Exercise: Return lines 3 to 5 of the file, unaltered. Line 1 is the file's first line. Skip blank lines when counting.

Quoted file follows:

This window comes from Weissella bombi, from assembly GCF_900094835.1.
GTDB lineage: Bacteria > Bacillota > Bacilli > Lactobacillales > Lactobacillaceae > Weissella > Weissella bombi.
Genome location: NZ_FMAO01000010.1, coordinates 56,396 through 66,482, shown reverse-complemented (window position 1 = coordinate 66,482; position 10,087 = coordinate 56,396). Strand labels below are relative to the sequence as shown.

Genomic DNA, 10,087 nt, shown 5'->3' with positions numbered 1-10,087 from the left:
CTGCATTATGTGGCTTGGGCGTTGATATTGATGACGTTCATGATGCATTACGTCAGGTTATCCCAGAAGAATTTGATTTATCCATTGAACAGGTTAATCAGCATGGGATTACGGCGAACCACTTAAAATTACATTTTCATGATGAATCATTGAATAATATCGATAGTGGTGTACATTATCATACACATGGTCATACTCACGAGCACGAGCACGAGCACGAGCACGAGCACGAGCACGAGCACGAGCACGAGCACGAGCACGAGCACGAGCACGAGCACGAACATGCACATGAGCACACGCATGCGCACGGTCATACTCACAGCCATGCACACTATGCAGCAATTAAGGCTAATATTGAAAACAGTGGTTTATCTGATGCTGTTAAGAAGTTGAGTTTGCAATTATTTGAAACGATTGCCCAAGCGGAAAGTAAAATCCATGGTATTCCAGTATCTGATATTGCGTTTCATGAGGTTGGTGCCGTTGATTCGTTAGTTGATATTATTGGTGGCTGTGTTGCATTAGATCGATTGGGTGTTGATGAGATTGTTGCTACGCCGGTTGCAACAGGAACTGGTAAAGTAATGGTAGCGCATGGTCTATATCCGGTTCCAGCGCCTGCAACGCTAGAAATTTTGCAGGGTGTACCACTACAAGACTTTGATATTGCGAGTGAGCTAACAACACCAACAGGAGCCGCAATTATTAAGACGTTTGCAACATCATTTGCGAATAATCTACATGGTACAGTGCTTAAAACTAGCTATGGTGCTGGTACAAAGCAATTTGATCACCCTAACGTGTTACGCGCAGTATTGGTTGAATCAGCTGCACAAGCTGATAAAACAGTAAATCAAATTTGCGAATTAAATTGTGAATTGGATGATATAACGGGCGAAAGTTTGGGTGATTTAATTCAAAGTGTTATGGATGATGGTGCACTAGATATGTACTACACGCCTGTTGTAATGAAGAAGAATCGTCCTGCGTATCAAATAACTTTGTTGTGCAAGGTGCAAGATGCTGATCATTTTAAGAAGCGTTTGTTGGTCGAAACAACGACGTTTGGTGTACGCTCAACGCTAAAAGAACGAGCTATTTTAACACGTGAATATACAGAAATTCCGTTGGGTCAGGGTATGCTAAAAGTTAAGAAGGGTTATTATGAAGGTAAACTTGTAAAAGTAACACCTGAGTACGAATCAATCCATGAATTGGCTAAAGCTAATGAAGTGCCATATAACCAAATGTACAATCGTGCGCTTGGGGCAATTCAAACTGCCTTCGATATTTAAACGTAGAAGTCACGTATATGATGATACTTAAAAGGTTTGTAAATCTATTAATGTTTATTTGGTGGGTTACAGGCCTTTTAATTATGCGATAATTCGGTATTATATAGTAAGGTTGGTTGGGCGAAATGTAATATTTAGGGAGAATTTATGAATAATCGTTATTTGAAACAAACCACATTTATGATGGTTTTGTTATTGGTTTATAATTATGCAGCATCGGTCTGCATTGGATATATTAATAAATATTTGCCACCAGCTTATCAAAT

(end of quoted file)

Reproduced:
Genome location: NZ_FMAO01000010.1, coordinates 56,396 through 66,482, shown reverse-complemented (window position 1 = coordinate 66,482; position 10,087 = coordinate 56,396). Strand labels below are relative to the sequence as shown.

Genomic DNA, 10,087 nt, shown 5'->3' with positions numbered 1-10,087 from the left:
CTGCATTATGTGGCTTGGGCGTTGATATTGATGACGTTCATGATGCATTACGTCAGGTTATCCCAGAAGAATTTGATTTATCCATTGAACAGGTTAATCAGCATGGGATTACGGCGAACCACTTAAAATTACATTTTCATGATGAATCATTGAATAATATCGATAGTGGTGTACATTATCATACACATGGTCATACTCACGAGCACGAGCACGAGCACGAGCACGAGCACGAGCACGAGCACGAGCACGAGCACGAGCACGAGCACGAGCACGAGCACGAACATGCACATGAGCACACGCATGCGCACGGTCATACTCACAGCCATGCACACTATGCAGCAATTAAGGCTAATATTGAAAACAGTGGTTTATCTGATGCTGTTAAGAAGTTGAGTTTGCAATTATTTGAAACGATTGCCCAAGCGGAAAGTAAAATCCATGGTATTCCAGTATCTGATATTGCGTTTCATGAGGTTGGTGCCGTTGATTCGTTAGTTGATATTATTGGTGGCTGTGTTGCATTAGATCGATTGGGTGTTGATGAGATTGTTGCTACGCCGGTTGCAACAGGAACTGGTAAAGTAATGGTAGCGCATGGTCTATATCCGGTTCCAGCGCCTGCAACGCTAGAAATTTTGCAGGGTGTACCACTACAAGACTTTGATATTGCGAGTGAGCTAACAACACCAACAGGAGCCGCAATTATTAAGACGTTTGCAACATCATTTGCGAATAATCTACATGGTACAGTGCTTAAAACTAGCTATGGTGCTGGTACAAAGCAATTTGATCACCCTAACGTGTTACGCGCAGTATTGGTTGAATCAGCTGCACAAGCTGATAAAACAGTAAATCAAATTTGCGAATTAAATTGTGAATTGGATGATATAACGGGCGAAAGTTTGGGTGATTTAATTCAAAGTGTTATGGATGATGGTGCACTAGATATGTACTACACGCCTGTTGTAATGAAGAAGAATCGTCCTGCGTATCAAATAACTTTGTTGTGCAAGGTGCAAGATGCTGATCATTTTAAGAAGCGTTTGTTGGTCGAAACAACGACGTTTGGTGTACGCTCAACGCTAAAAGAACGAGCTATTTTAACACGTGAATATACAGAAATTCCGTTGGGTCAGGGTATGCTAAAAGTTAAGAAGGGTTATTATGAAGGTAAACTTGTAAAAGTAACACCTGAGTACGAATCAATCCATGAATTGGCTAAAGCTAATGAAGTGCCATATAACCAAATGTACAATCGTGCGCTTGGGGCAATTCAAACTGCCTTCGATATTTAAACGTAGAAGTCACGTATATGATGATACTTAAAAGGTTTGTAAATCTATTAATGTTTATTTGGTGGGTTACAGGCCTTTTAATTATGCGATAATTCGGTATTATATAGTAAGGTTGGTTGGGCGAAATGTAATATTTAGGGAGAATTTATGAATAATCGTTATTTGAAACAAACCACATTTATGATGGTTTTGTTATTGGTTTATAATTATGCAGCATCGGTCTGCATTGGATATATTAATAAATATTTGCCACCAGCTTATCAAAT